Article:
A Tauranga company says it can build more than 10,000 kitset homes per year to help alleviate New Zealand's housing crisis.

Golden Homes founders Len and Jill Helms today launch Ubuilt. The venture could also create hundreds of new jobs in the city, they said.

The kitsets, which range from $49,667 for a 45sq m house to $85,471 for 103sq m, would be constructed at a factory the couple had owned for about five years in Hewletts Rd.

The Helms own the supply chain with 50 staff already employed and numbers likely to climb.

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The Helms said the government and iwi could consider leasing land out to Kiwis so they could erect Ubuilt homes, but the project did not hinge on that.

"In this way, they could quickly offer New Zealanders a warm and stylish home to raise their family and a mortgage that would be cheaper than rent."

Kitsets could also appeal to farmers and parents who wanted to help their kids get on the property ladder.

Len Helms at his factory in Hewlett Rd in front of a trailer with steel framing for two kitset houses. Photo/George Novak
Len Helms at his factory in Hewlett Rd in front of a trailer with steel framing for two kitset houses. Photo/George Novak

Housing and Urban Development Minister Phil Twyford said he could not endorse private companies but welcomed any innovation in the housing sector that would lead to more houses being built more quickly.

''While leasehold titles reduce costs for homeowners upfront, they don't reduce the overall cost of land. That's because they simply defer payments while the owners pay rent on the land in the interim.''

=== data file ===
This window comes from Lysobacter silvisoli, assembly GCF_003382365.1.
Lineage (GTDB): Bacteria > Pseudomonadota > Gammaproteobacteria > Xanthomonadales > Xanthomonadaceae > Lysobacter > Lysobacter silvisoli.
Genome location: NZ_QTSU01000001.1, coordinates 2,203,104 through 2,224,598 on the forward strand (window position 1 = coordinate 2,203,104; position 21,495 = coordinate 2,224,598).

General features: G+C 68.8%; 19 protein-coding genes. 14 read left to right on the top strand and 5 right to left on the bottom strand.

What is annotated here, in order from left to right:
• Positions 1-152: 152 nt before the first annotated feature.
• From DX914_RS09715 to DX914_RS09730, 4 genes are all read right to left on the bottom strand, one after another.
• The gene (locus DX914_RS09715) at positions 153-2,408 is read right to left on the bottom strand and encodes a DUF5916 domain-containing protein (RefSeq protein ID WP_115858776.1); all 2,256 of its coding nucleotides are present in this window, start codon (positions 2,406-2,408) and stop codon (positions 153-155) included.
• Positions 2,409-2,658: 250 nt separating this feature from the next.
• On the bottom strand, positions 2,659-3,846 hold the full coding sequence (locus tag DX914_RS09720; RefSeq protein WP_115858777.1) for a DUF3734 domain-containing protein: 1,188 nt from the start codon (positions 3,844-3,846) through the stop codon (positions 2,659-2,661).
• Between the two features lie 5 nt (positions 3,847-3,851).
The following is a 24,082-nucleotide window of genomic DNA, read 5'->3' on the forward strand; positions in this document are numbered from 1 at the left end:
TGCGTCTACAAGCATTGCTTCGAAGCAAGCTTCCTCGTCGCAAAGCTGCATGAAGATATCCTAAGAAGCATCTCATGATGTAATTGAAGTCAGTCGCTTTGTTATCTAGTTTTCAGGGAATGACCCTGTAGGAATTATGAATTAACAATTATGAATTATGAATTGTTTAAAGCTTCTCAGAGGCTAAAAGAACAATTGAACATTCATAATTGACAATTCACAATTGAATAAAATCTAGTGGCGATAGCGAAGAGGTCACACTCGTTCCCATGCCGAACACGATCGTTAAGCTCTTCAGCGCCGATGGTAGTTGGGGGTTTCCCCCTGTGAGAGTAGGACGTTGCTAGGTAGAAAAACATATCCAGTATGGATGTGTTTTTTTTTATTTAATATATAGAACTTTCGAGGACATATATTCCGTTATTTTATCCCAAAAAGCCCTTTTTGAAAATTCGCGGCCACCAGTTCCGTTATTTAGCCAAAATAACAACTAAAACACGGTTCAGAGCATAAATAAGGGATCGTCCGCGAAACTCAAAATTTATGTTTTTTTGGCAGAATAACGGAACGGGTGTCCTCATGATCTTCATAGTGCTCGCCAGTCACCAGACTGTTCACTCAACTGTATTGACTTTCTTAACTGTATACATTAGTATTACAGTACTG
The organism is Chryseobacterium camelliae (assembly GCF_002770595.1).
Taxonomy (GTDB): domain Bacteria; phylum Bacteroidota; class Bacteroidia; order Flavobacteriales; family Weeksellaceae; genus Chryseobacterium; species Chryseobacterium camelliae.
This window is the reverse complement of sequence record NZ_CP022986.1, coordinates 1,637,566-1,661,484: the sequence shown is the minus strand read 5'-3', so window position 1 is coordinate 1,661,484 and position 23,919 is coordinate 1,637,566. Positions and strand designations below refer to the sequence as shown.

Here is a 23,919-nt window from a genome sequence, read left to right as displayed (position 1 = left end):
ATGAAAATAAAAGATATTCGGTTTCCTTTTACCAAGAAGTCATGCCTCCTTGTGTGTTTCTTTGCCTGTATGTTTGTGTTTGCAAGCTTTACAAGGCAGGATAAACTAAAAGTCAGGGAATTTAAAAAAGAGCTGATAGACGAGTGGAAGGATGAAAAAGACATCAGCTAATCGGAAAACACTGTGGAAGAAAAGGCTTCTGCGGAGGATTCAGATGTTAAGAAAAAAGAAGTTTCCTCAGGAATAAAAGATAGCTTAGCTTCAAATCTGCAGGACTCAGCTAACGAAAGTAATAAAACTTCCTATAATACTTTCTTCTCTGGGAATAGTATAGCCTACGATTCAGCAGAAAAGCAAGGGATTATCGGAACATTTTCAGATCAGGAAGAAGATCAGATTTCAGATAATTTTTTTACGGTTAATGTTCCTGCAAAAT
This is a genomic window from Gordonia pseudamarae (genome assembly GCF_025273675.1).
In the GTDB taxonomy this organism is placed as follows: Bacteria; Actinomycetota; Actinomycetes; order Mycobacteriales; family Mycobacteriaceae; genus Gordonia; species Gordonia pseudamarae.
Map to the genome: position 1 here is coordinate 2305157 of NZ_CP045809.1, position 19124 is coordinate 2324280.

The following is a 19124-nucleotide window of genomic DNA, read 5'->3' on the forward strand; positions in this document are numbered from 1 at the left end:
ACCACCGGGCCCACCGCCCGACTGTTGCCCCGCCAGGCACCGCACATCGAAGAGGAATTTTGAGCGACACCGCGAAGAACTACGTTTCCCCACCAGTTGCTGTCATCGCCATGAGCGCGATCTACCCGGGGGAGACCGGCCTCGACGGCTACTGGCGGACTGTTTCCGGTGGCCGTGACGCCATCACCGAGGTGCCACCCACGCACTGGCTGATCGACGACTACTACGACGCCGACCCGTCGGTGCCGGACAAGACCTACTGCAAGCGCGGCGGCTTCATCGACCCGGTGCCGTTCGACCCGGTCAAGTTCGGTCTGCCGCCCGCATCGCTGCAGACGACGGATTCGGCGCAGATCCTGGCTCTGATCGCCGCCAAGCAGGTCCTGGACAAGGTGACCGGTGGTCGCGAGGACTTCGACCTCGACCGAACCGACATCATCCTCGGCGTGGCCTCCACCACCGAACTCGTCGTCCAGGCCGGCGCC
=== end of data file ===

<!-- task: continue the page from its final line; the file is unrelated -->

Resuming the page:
The Government was working to address the housing crisis in Tauranga, he said.

Tauranga Mayor Greg Brownless said in his view housing prices were ''out of control'' and any concept which enabled people to get into an affordable, quality home was important.

Brownless supported competition in the marketplace but said he was mindful a lot of people did not want any more housing in the city due to traffic congestion. The council was also struggling to keep up with ongoing infrastructure, he said.

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Priority One special projects manager Annie Hill said the biggest challenges hindering new housing in Tauranga was the cost of building materials in New Zealand, the availability and cost of land and resources to build the houses.

Classic Group director Peter Cooney said there was definitely a market in relation to lease land.

But the issue that needed to be resolved was the term of the lease and ''it being long enough to give the security that homeowners will be looking for''.

Cooney said there were plenty of opportunities to create housing stock but councils got caught up in the Resource Management Act process and consenting which was ''seriously causing major problems in delay and associated costs''.

''Politics is crushing our industry ... by the middle of next year, I believe there will be less than a 1000 greenfield sections available to build on. For Tauranga, the underlying issue is Government, they want affordability but are not willing to engage in our roading network which is causing major delays in rezoning land.

''How can you have growth, affordability, without infrastructure?''

Twyford said the Government had committed $158 million of 10-year interest-free loans to Tauranga City Council to support major infrastructure projects through the Housing Infrastructure Fund.


By the numbers
* The Ubuilt range from 45sq m for $49,667, to 103sq m for $85,471
* All Ubuilt home designs come with double glazed thermally broken aluminium windows and quick to construct ZOG steel framing
* The Helms also own a steel framing company based in Christchurch
* Ubuilt kitset homes can only be ordered online and delivered anywhere in New Zealand within 20 working days